for A successor
By Grant Cameron
those Who Work with business owners on succession plans
say the real secret to ensuring the smooth transfer of ownership
or operation of a company is laying the groundwork well ahead
The same rule applies whether the planned succession entails
the transfer of a family owned variety store or the sale of a multi-million-dollar conglomerate to a third party.
“There are a variety of options available for planning ownership
transition or succession, but no matter which option you’re going
to pursue, having enough time to make appropriate preparation
is usually the first issue that needs to be addressed,” says David
Wilton, director of small business at Scotiabank and co-author of
the Succession Planning Toolkit for Business Owners, published by
the Canadian Institute of Chartered Accountants.
There’s no getting around it, he says. Succession planning takes
time because there are so many things to think about.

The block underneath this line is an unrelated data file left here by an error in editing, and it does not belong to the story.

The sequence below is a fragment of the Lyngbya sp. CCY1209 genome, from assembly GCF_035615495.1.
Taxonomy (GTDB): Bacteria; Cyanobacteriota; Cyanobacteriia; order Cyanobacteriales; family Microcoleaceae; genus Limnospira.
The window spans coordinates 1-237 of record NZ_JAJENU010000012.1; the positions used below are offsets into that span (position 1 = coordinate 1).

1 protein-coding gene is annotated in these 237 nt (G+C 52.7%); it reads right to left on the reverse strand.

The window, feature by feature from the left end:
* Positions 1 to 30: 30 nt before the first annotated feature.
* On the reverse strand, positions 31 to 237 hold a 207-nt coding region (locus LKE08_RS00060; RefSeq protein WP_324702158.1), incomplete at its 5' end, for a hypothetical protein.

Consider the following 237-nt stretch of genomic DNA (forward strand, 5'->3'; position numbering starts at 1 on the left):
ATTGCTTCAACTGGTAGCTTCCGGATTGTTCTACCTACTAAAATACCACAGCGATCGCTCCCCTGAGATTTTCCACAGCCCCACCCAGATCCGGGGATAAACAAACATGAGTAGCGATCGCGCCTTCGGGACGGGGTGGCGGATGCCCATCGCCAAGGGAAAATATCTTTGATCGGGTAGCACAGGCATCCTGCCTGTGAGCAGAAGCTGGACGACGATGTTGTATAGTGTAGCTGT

“You need a plan to optimize profits, a plan to identify who to
and when you’re going to transfer management and ownership
responsibilities, and a plan to ensure you have adequate resources
after business ownership.”
For example, Wilton says, if a venture is being sold to manage-
ment or a third party, the owner must figure out a way to maxi-
mize profit by making the company attractive to potential buyers.
Having done that, the owner will then have to conduct a search
and try to find a suitable buyer with pockets deep enough to buy
Such a process, he says, might take time and will likely entail
advertising for a prospective successor.
However, if the owner is planning to sell the company to someone already working within the business, or if it’s being transferred
to a family member, the priority is to make sure the associate or
successor has the proper skills and ability to take over.
In the case of a family transition, that often means having a
conversation early on with prospective successors to determine
who might be a good fit, he says.
Sometimes, he says, a consultant may need to be brought in to
help the owner of a family business determine who the best fit for
“There are lots of succession counsellors out there who work
with families and it can often be invaluable to get the perspective
of a third party as to whether or not an individual is a legitimate
candidate. If they’re not a legitimate candidate, then the third
party can be helpful in terms of having that conversation and de-
ciding what should be done next.”
If a prospective successor is identified but does not have the
skills, Wilton says the owner must evaluate whether the person